There’s a worship music industry as well. What is your take on that, and how basically three or four churches are writing most of the worship music right now?

Eric: You know, it’s weird.

Tarah: We talk about it often.

Eric: There are songs out there. I don’t try to get tied up with who wrote it and what church they are affiliated with. I try to let the song speak for itself. But it is an industry. Do I believe that God can be glorified through it? Yes. But I also think that there are better ways. I’m a fan of churches that have songwriting groups if they have the resources for that. One thing that I love is writing and singing original songs. God has blessed me with a bunch of amazing friends who also are worship leaders, and they all love writing and worshiping.

(At this point in our Zoom conversation, the Currys’ dogs launched into what Eric described as a WWE-style wrestling match on the floor in front of them.)

Tell me about your dogs.

Eric: They are psychos. We have Lucy, who’s a mutt. Mabel is a Great Dane and Cas is an Australian shepherd. Cas is short for Caspian, from the Chronicles of Narnia. Lucy can’t make that claim—she already had her name when we got her. We also have some cats, and a ferret.

And are they all coming with you?

Eric: They are.

What would you both say you have learned in the last few months as this has played out?

Tarah: I feel like I knew this, but it’s different when it is in practice. If the Lord is calling you into something new, you can’t stop it, you can’t start it on your own and you can’t slow it down. 

Eric: Through this whole thing I have just felt this outrageous generosity from God. I feel so unworthy for it all, to even receive half of these blessings that he’s pouring out on us right now. I was reading a prayer in my devotional the other morning, and it said: Generous God, help me to believe that you are a Father who enjoys giving gifts to his children, and rewards to his children when they are living in loving obedience to you. And I was just on the verge of crying. I don’t think of it as being grudgingly obedient. I’m excited for it—God, I want to get back into this. And we’re both in a place where we can do it in a healthy way in a way that we can both enjoy. Ever since we said that, it’s just like he said, OK, let’s go.

Tarah: Our family and friends and all of that were here. So even when we entered into this kind of process, we were certain the Lord wanted to do it and we felt peace that it was the time—but we didn’t expect it to look like us relocating out of Indiana. We were open to it. We told the Lord we will go wherever you want us to go. We just didn’t know that he would want to transplant us away from here.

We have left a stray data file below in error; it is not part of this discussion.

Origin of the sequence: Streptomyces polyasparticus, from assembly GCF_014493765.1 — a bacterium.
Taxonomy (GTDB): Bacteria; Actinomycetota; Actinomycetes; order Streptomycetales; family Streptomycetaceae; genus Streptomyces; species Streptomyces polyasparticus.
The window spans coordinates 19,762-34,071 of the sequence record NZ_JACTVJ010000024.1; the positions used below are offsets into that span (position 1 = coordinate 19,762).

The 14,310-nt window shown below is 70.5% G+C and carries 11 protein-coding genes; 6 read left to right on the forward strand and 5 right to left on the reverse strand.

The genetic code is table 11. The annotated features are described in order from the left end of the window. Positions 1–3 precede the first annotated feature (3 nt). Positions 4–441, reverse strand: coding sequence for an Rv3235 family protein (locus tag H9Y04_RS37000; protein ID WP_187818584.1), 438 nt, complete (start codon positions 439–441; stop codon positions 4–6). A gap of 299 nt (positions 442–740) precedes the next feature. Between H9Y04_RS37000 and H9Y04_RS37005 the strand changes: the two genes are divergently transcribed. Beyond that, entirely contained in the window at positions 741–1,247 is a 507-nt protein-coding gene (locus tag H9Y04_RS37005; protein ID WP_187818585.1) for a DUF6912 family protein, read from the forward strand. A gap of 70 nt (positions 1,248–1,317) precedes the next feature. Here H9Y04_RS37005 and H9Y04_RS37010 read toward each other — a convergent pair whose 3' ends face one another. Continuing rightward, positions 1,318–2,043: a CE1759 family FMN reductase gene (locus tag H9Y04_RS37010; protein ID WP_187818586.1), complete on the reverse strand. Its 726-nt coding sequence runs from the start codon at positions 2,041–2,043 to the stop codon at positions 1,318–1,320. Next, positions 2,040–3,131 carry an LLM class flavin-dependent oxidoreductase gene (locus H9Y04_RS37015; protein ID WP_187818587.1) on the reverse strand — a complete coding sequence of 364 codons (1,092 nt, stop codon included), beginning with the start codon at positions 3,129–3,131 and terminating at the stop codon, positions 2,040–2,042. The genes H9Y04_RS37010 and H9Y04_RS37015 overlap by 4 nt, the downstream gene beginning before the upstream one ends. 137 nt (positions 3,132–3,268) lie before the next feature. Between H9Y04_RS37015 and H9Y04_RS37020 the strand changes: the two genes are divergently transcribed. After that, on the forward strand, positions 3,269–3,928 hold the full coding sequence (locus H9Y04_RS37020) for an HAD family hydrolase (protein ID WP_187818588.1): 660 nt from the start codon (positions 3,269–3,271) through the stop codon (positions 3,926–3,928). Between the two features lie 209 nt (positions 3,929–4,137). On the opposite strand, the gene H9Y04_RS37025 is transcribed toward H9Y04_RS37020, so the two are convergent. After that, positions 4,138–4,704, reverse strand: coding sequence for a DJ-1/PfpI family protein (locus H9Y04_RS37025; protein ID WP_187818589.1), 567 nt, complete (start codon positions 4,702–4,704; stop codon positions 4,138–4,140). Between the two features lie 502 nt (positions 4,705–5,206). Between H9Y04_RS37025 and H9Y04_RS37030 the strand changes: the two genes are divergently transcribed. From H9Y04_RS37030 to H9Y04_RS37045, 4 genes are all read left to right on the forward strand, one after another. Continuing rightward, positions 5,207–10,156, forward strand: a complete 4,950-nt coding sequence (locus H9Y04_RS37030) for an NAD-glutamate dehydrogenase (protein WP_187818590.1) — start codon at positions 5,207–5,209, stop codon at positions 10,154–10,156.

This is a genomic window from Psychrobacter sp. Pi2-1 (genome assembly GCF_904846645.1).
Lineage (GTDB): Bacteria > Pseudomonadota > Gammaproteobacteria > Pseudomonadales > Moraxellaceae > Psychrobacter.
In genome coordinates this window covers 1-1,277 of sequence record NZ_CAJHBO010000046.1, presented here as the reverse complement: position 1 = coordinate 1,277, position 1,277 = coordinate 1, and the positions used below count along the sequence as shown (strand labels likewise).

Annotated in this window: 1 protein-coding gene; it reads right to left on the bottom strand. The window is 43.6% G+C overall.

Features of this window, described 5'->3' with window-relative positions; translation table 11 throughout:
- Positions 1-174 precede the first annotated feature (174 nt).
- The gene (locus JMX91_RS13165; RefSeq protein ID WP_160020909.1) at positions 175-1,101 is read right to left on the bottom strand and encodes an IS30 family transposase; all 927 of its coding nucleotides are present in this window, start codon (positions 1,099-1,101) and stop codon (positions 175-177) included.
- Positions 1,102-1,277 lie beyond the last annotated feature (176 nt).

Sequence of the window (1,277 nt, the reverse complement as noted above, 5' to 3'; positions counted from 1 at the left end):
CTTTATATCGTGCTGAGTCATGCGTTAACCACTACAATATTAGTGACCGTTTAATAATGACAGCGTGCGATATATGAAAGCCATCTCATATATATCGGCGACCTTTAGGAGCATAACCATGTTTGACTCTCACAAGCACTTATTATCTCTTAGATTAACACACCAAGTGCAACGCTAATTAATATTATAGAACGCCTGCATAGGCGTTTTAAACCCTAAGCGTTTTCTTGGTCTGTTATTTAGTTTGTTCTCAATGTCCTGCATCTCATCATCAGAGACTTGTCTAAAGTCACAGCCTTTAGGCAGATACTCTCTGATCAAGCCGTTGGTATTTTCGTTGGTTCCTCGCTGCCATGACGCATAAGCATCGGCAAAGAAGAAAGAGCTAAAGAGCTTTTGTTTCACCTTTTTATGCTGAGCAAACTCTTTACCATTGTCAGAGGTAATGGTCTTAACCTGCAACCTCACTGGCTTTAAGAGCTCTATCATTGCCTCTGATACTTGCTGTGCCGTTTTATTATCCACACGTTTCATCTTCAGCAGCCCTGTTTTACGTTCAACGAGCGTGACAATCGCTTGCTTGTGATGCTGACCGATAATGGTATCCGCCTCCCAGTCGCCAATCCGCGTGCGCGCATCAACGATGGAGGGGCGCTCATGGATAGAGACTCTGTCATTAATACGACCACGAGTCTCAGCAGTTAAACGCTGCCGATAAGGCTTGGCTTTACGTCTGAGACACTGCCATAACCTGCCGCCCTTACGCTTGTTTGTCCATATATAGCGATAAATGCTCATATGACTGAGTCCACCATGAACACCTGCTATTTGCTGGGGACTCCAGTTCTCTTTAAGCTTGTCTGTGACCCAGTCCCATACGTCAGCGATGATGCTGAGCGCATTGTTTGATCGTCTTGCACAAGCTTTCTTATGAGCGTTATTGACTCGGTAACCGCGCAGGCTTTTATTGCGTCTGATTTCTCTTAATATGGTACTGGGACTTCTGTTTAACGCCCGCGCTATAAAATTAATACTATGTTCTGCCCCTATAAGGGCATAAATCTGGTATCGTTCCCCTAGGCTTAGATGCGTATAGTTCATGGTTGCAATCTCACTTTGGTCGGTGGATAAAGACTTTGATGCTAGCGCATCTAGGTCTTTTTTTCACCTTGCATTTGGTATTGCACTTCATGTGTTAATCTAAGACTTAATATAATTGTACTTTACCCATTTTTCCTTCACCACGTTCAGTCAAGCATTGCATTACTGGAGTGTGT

(Eric first interviewed for the First Free position a few months ago. When things didn’t work out, he and Tarah were fine with that, and took it as confirmation from God that they should stay in Greenwood. Then Pastor Luke Uran recontacted him—but they had just made plans to stay at their jobs.)

Eric: I said we’ve made this commitment and felt peace about it, so we’re just going to stay here. … I think we were letting our own fears answer for us in the moment. It had felt like a shut-door answered prayer, and we were at peace with that. 

We got to build some amazing friendships and relationships during that time when we were planning on staying. We were intentional about wanting to grow our roots down here even further. 

Tarah: But those are the communities that are cheerleading us about leaving, because they know it’s an act of obedience and they can see why. We had support initially, but now it’s even bigger and more incredible. 

That has to give you a lot of confidence as you take this big step.

Eric: It really goes along with how God has been moving this whole way. He is opening all these doors and it has just been crazy.

Tarah: But in the best way.

Jim Killam
Jim Killam is a journalist, author, teacher and terminal Cubs fan. He and his wife, Lauren, live in Rockford and work internationally with Wycliffe Bible Translators.


  1. Avatar

    Thanks Jim for putting together the Currys story; it was well done.

  2. Avatar

    Thank you for this beautiful story. My son Eric and his precious wife Tarah will be an asset to your church family. They have such amazing spirits that exude Gods love. I am so proud of the loving man Eric has become, I will miss them both. We are looking forward to many visits to Rockford , and watching the live streams!